A ‘bot trying to do the best it can.
You probably know that I enjoy a good Twitter ‘bot or two, so I was so pleased to read two very interesting articles in this morning’s The Daily Beast feed.
A Socially Responsible Twitter ‘Bot
One was about a Twitter ‘bot who watches edits to Wikipedia from computers known to be used by people working for the US Congress. (It tracks the IP addresses, if you want to get all technical). And then this ‘bot publishes the results like so:
As of this morning, @CongressEdits has over 12,000 followers. What’s so cool about this comes in two flavors: a) it can show when politicians (or their staffs) try to alter the record to their benefit and b) the creator of this ‘bot has released it’s code to allow anyone to create a similar ‘bot. A quick glance at @CongressEdits feed shows it retweeting new bots like @phrmaedits who monitor the pharmaceutical industry’s edits of Wikipedia, @reichstagedits who monitors the German Parliament for the same actions, etc. So, totally cool.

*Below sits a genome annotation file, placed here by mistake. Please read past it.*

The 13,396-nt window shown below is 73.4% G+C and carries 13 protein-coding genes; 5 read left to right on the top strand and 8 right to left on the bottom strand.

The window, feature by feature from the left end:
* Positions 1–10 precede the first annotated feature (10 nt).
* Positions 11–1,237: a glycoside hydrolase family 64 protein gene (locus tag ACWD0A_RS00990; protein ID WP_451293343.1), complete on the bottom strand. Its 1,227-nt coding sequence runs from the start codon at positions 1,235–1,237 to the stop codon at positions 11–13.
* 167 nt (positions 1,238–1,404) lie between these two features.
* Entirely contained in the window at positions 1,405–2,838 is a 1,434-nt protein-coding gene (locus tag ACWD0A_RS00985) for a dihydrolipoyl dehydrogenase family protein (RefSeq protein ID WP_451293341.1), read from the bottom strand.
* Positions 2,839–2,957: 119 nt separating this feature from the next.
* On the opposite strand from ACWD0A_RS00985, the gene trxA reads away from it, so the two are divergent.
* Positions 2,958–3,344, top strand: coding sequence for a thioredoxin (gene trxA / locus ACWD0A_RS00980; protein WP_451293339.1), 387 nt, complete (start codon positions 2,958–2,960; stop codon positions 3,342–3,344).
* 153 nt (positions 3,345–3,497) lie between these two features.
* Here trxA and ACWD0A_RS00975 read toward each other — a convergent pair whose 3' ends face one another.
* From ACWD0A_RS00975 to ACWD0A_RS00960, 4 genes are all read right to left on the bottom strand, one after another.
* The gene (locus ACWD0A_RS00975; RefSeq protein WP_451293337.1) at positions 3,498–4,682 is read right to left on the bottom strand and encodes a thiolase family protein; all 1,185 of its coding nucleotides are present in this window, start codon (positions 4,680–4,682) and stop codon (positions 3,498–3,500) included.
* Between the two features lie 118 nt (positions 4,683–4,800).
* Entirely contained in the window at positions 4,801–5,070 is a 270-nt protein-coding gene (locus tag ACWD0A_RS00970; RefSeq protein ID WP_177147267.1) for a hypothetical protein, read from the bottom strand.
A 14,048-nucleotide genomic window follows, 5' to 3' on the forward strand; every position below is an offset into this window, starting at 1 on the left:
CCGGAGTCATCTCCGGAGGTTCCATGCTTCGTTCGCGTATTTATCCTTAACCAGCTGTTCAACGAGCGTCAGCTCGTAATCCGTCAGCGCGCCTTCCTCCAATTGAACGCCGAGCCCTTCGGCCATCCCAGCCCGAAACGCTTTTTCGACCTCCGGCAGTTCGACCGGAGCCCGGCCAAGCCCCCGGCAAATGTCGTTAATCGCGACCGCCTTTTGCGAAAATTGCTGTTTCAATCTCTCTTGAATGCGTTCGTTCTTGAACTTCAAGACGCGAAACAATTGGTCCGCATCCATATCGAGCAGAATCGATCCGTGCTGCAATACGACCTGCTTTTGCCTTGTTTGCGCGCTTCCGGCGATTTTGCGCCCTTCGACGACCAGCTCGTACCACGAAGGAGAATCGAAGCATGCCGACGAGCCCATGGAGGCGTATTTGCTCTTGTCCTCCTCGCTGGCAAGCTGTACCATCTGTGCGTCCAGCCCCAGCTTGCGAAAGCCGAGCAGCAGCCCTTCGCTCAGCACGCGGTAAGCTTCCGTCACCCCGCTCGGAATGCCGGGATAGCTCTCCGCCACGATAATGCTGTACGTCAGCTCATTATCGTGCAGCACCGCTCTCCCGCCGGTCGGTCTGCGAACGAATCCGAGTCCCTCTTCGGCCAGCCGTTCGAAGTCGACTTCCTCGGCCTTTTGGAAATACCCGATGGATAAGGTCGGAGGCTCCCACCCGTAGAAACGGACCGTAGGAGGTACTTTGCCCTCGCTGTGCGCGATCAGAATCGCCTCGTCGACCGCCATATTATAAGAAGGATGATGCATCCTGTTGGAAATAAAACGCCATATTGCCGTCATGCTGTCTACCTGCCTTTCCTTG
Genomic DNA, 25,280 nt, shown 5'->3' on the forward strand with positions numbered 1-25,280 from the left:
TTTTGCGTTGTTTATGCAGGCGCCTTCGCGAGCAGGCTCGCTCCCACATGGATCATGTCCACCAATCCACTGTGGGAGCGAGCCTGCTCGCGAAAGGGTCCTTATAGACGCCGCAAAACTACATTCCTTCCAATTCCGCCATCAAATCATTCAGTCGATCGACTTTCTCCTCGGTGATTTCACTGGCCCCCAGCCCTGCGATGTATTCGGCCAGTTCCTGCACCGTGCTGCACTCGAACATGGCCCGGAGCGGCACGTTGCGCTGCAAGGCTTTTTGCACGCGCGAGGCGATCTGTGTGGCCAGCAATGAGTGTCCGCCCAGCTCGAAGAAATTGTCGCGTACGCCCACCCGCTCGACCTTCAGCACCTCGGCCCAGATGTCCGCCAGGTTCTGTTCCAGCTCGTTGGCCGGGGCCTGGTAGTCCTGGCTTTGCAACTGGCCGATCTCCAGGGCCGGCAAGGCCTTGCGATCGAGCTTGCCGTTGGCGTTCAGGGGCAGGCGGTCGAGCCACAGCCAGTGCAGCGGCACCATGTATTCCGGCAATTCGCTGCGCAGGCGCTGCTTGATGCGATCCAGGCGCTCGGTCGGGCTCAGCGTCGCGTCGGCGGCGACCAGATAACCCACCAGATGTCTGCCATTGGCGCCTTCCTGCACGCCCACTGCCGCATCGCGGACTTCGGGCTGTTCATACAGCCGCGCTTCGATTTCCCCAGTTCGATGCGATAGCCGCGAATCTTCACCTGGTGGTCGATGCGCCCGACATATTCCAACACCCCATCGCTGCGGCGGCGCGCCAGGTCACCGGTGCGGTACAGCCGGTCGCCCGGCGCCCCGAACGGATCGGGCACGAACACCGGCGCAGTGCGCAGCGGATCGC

Stopping Clickbait One Tweet At A Time
The second article was about a Twitter ‘bot whose mission is to save you from being clickbait. For those of you not familiar with these terms, clickbait is:
(Internet marketing, pejorative) Website content that is aimed at generating advertising revenue, especially at the expense of quality or accuracy, relying on sensationalist headlines to attract click-throughs; such headlines
(Via Wiktionary.) You know the article headline that says “Is Hurricane Oswald Going To Drown Every Man, Woman and Child in Ft. Pierce, Indiana?” just to get you to read the article? That’s clickbait. Anyhow, this Twitter ‘bot, @SavedYouAClick watches out for these clickbait articles and tweets the answers back at them. For example: and
Perhaps not as socially aware as the other ‘bot, but it does have over 126,000 followers.
What sort of ‘bots would help you? Let me know and we’ll see if we can build some.